We Go Harder Next Year: The Problem with Resolutions

Posted on Mon 27 December 2021 in Opinion

Photo from Tim Mossholder
Photo by Tim Mossholder on Unsplash

By Aniemeke Isioma Prisca

We Go Harder Next Year: The Problem with Resolutions

Change is a hard thing to come to terms with. It happens so fast that before you realize you're changing, you're already far gone. Things you used to like, you don't want anymore. People you used to love are now strangers. Your daily routine is no longer the same. It didn't happen one morning; it was a slow process. But it happened all the same.

Many people are scared of change. Why wouldn't they be? When you aren't sure of what's on the other side, you'd want to remain where you are. Also, the devil you know is better than the angel you don't know, right? Why shouldn't you be scared of change when you don't know what it'll bring with it?

But sometimes, we must strive for change, strive to be better. That is why we make plans and set resolutions. Because in the end, change is part of growth, and without frequent changes, one cannot grow.

Making plans or resolutions, however, isn't the easiest thing in the world to do, or following through with them is where the difficulty lies. How many people achieve what they've set out to? How many New Year's resolutions live after January?

If you're like me, you like to make big plans and write long lists. At the beginning of the year, I wrote my resolution list. It was a long one. Halfway through the year, my phone wiped, and so did my list. Can I remember all that I wrote there? No. Did I achieve half of what I wrote down? No.

The problem with resolutions is that we're too optimistic when we make them. It's a new year, and we're full of new energy. It's a new year, and suddenly, we can conquer the world—the resolution list becomes a wish list or a list of prayer requests.

I want to buy a car.

I want to lose weight.

I want to travel abroad.

This optimism leads to another problem, the resolutions we make most times aren't realistic. You want to buy a house by the end of the year, and you don't have a job or any savings. The resolution list is less of a wishlist and more a more. You have to work so that everything you write down can work out.

Another mistake we make when making resolutions is making decisions about others and not ourselves. Eating healthy is at the top of your list because what else is supposed to be there? You include getting a job on the list not because you want to get a job but because you should be getting a job according to society or family standards. So it becomes a case of knowing what you want but not knowing why you want it.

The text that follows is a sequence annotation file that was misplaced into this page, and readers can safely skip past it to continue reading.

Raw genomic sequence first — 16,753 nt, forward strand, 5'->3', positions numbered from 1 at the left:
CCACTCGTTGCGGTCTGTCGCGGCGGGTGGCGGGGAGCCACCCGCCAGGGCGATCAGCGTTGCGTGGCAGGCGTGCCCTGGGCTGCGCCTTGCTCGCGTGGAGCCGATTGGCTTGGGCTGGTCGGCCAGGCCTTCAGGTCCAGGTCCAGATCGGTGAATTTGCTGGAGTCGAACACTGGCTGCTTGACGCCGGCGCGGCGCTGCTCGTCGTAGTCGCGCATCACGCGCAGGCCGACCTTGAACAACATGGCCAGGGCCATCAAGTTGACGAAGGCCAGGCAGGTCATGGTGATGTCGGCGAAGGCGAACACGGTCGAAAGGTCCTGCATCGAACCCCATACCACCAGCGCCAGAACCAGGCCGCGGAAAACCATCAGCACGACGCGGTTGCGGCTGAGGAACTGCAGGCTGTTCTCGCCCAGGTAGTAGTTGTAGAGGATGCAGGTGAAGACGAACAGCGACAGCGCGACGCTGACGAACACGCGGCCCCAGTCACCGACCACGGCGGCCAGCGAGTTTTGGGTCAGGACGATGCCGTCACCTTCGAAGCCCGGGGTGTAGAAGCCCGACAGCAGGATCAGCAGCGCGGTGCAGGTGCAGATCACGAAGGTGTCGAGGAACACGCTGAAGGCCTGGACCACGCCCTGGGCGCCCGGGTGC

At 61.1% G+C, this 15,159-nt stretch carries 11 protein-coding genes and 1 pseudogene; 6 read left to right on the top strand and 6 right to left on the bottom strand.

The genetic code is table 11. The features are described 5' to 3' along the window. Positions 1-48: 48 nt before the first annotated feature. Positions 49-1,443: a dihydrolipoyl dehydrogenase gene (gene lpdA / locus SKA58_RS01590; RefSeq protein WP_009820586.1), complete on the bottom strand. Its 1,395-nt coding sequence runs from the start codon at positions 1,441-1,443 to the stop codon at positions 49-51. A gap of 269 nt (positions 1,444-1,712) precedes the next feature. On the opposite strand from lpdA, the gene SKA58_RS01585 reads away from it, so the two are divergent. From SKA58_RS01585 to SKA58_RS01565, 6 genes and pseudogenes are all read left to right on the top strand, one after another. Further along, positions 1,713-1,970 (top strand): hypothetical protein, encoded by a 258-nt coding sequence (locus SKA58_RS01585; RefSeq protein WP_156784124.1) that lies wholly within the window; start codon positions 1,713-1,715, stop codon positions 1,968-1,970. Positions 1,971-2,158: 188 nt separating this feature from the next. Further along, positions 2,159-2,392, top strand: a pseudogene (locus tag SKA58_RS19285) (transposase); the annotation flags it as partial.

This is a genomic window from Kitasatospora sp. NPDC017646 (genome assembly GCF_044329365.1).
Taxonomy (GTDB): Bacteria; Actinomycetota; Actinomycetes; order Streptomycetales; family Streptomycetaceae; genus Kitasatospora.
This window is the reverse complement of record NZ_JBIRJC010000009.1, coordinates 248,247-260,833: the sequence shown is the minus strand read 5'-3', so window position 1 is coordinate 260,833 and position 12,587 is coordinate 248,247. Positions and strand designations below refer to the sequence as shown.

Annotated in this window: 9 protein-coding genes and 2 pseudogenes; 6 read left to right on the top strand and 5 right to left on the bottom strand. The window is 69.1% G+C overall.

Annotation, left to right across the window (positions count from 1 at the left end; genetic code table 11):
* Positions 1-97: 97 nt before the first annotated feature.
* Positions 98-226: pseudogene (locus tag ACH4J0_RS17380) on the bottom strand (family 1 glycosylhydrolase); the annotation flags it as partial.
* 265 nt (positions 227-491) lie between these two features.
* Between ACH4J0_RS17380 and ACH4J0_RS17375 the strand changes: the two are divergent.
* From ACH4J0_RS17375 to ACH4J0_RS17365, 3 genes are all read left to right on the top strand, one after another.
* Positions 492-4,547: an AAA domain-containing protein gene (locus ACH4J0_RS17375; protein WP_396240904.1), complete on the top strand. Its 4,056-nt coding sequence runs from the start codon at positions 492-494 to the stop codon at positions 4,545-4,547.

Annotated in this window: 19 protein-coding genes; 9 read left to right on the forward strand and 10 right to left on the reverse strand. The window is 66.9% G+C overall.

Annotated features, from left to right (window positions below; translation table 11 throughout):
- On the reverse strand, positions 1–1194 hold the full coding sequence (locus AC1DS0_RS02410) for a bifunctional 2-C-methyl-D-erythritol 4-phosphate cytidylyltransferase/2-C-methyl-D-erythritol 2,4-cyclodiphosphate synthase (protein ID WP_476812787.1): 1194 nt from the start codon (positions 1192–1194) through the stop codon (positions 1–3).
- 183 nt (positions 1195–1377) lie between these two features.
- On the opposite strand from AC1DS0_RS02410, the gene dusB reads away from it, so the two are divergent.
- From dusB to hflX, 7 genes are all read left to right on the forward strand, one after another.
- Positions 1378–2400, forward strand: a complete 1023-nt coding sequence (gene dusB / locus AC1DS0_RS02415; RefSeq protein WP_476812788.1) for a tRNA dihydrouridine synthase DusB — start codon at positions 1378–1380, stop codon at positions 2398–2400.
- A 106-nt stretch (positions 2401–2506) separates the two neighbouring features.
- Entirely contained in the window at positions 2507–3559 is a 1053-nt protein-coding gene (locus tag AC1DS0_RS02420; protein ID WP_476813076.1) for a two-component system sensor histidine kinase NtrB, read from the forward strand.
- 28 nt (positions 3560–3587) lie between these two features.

Resolutions can also be choking. It can get frustrating when things don't work out as planned or when the year's running out and you haven't ticked off all the items on your list. Yes, the pressure can drive you crazy, and it gets worse if it doesn't affect you alone like you're under pressure from friends and family or competition with other people.

The importance of making resolutions is most times overlooked. It is not just a list; it is a guide. It reminds you what you want your year to look like and what you want to do.

It is essential to understand that your New Year's resolutions don't have to be grand. A solution can be to stop biting your nails or start brushing your teeth twice every day. You don't have to set gigantic goals that'll end up making you feel like a loser at the end of the year.

The thing is, resolutions come with deadlines, but you'll most likely miss them. When your keys are unrealistic, you'll most likely carry them over to the following year. We go harder next year.

It's December, and many people (including me) do not remember the resolutions they made in January. This means your keys have a low chance of survival, especially if they're too many. So, as you plan to go harder next year, plan to go SMART.

Your goals have to be specific and straightforward for them to work. If you want to lose weight, how much weight do you want to lose? If you're going to start a business, how much is your budget? If you want to read more books, how many books do you want to read? By being precise, tracking your progress will be easier.

Your goals also need to be measurable because how else would you know if they're working out? So whether you want to smile more, go out more or stop biting your nails, you need to ensure you can measure your progress.

Setting achievable goals is vital if you don't feel like a failure. You're allowed to dream big but not too big to the point where the resolution takes over your life and other goals that you have.

There should be a "why" behind every goal you set for yourself. This means that your plans have to be relevant without having any driving force or motivation to achieve the goals. This is why it is essential to set goals for you and not for others. It has to matter to you before you can be invested in making it work.

Lastly, your goal has to be timely; that is, you have a timeline for each plan. If you're giving yourself a year, you shouldn't wait till it's December to start working on the resolution. Instead, it would help if you planned in bits. That is, where you want to be by the end of January, then February, and so on.

So the year is almost up, and why some are glad about how far they've come this year, some of us aren't happy about it. This is why there are second chances and why next year, we plan to go harder and strive better in achieving our resolutions.

Aniemeke Isioma Prisca is a student of English at the University of Ibadan, Oyo State, Nigeria. She is a campus journalists, a writer and the owner/host of the Naija-ish podcast. Many of Prisca's stories and articles have been published on various websites. Connect with her on LinkedIn and on Twitter.